In lieu of attending a funeral, Richie (Bobby Cannavale) takes out his anxieties on a couch during a marriage-counseling session with Devon (Olivia Wilde). Later, over the course of a chaotic day at the office, Richie courts funk superstar Hannibal (Daniel J. Watts), agrees to let Robert Goulet (Matt Bogart) record an original song on his upcoming Christmas LP, and gets fired up after an acrimonious meeting with Lester (Ato Essandoh). Meanwhile, Zak (Ray Romano) and Scott (P.J. Byrne) ruminate on their futures in the aftermath of the lost deal with German Polygram.
Vinyl Episode 5: He In Racist Fire
Richie (Bobby Cannavale) visits a close relative in order to leverage a favor to his advantage. Devon (Olivia Wilde) agrees to join Richie for dinner with Hannibal (Daniel J. Watts) and Cece (Susan Heyward), playing up the vixen role to keep one of her husband’s biggest clients signed.
Vinyl Episode 6: Cyclone
Devon (Olivia Wilde) seeks refuge at the Chelsea Hotel with Ingrid (Birgitte Hjort Sørensen), a friend from her Warhol days. Meanwhile, Richie (Bobby Cannavale) falls into a deeper well of drugs and depravity, enabled by Ingrid’s nihilistic boyfriend, Ernst (Carrington Vilmont). Andrea Zito (Annie Parisse) rejoins American Century and immediately outlines her plans to revive the label. Kip (James Jagger) follows an unlikely path towards recruiting Alex (Val Emmich), a new lead guitarist for the Nasty Bits. Zak (Ray Romano) allows his raw emotions to surface at the end of his daughter’s Bat Mitzvah.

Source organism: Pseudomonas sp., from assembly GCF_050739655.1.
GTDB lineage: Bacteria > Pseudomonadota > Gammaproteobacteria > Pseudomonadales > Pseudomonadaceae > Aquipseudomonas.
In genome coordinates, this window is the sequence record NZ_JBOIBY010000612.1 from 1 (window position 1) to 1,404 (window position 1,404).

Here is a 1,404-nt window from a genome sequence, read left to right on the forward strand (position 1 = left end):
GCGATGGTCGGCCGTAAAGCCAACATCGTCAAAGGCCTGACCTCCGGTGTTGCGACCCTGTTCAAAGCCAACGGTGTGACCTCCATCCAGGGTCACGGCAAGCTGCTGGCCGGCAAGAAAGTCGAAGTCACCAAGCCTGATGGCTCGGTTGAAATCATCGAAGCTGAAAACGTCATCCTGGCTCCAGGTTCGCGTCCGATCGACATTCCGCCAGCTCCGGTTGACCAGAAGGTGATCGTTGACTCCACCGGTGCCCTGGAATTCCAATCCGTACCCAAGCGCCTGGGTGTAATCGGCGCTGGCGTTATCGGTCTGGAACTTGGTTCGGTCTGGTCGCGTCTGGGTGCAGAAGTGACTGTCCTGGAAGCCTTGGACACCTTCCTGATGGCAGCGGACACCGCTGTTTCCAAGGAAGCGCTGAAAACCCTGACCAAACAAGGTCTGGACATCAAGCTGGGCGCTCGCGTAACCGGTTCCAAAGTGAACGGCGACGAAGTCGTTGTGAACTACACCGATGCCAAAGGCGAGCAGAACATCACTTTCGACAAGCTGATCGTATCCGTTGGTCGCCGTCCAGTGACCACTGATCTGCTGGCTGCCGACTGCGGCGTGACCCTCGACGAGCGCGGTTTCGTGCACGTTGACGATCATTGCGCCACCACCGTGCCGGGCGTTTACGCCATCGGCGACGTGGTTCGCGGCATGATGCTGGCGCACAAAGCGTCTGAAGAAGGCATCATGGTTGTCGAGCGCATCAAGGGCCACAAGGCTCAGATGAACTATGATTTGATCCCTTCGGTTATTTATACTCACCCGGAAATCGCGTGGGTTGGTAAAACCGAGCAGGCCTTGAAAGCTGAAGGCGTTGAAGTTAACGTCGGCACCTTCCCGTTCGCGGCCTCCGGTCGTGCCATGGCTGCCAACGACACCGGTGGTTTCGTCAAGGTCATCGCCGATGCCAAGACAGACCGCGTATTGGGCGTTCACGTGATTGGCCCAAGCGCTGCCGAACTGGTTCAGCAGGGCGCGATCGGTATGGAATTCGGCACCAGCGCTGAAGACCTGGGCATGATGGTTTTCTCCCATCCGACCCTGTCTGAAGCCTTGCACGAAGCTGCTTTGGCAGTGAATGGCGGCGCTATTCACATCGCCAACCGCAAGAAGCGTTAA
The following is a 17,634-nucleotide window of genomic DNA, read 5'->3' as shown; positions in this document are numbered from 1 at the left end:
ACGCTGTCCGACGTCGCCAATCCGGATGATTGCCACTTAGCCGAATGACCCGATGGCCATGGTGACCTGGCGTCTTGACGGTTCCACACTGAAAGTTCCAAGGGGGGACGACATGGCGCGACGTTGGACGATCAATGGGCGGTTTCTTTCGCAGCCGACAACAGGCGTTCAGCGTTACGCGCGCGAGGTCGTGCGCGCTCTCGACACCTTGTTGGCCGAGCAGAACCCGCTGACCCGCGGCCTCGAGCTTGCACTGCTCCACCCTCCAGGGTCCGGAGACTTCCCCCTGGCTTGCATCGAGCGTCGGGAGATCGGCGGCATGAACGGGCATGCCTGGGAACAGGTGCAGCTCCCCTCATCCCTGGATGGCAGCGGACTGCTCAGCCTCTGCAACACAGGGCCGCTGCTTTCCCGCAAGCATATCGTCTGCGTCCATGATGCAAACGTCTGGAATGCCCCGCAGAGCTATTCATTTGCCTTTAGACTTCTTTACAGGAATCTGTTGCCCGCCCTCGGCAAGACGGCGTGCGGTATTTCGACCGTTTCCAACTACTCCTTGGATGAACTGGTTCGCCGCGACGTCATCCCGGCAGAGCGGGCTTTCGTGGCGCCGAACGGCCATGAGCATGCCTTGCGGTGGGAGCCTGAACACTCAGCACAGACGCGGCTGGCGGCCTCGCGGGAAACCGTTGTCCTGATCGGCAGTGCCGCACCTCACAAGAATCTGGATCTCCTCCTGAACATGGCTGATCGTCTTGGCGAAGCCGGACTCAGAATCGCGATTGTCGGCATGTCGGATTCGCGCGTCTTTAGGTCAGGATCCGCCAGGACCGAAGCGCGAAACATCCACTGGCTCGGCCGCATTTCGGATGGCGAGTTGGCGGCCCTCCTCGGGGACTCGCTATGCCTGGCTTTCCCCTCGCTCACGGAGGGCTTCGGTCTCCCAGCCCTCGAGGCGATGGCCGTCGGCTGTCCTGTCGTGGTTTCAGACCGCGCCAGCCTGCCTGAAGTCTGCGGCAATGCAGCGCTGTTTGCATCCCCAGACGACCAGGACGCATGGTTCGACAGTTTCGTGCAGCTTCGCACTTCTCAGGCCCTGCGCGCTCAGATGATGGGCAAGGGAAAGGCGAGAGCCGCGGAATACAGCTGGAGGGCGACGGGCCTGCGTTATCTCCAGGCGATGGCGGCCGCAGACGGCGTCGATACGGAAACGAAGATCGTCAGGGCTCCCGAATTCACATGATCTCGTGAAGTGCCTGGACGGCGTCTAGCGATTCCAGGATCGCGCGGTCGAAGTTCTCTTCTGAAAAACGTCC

Episode 7: The King and I
Looking to raise cash for his label, a newly sober Richie (Bobby Cannavale) flies to LA with Zak (Ray Romano), hoping to sell the company jet to Lou Meshejian (John Ventimiglia), a rival record exec. After attending a beachfront party teeming with many of Lou’s music clients, Richie and Zak head to Las Vegas in hopes of somehow convincing Elvis Presley (Shawn Klush) and his manager, that the King should ditch his label and sign with American Century. The detour includes a steamy encounter in which Zak’s fantasies come true, at a price. Written by David Matthews; directed by Allen Coulter.
Vinyl’s music supervisor, Randall Poster, sent Den of Geek two exclusive playlists for this episode, a “Primer to Elvis”.
Listen to it here:
And a playlist inspired by what Ray Romano’s character Zak Yankovich would listen to.
Listen to it here:
HBO Vinyl Trailer
There’s more, this is like a double album…
HBO Vinyl Cast
Vinyl will star Bobby Cannavale, who played the Emmy-winning Manson lamps gangster Gyp Roselli on Boardwalk Empire; the sad but efficient Dr. Cruz on Nurse Jackie and led Louis CK to a near heart attack on Louie, as record producer Richie Finestra.
He’s got to wade through the “drug- and sex-fueled music business” to keep churning out hits in the days of disco and punk. Finestra runs the record label American Century Records and is trying to “save his company and his soul without destroying everyone in his path.” Cannavale told Esquire he’s been signed to do the show since 2012.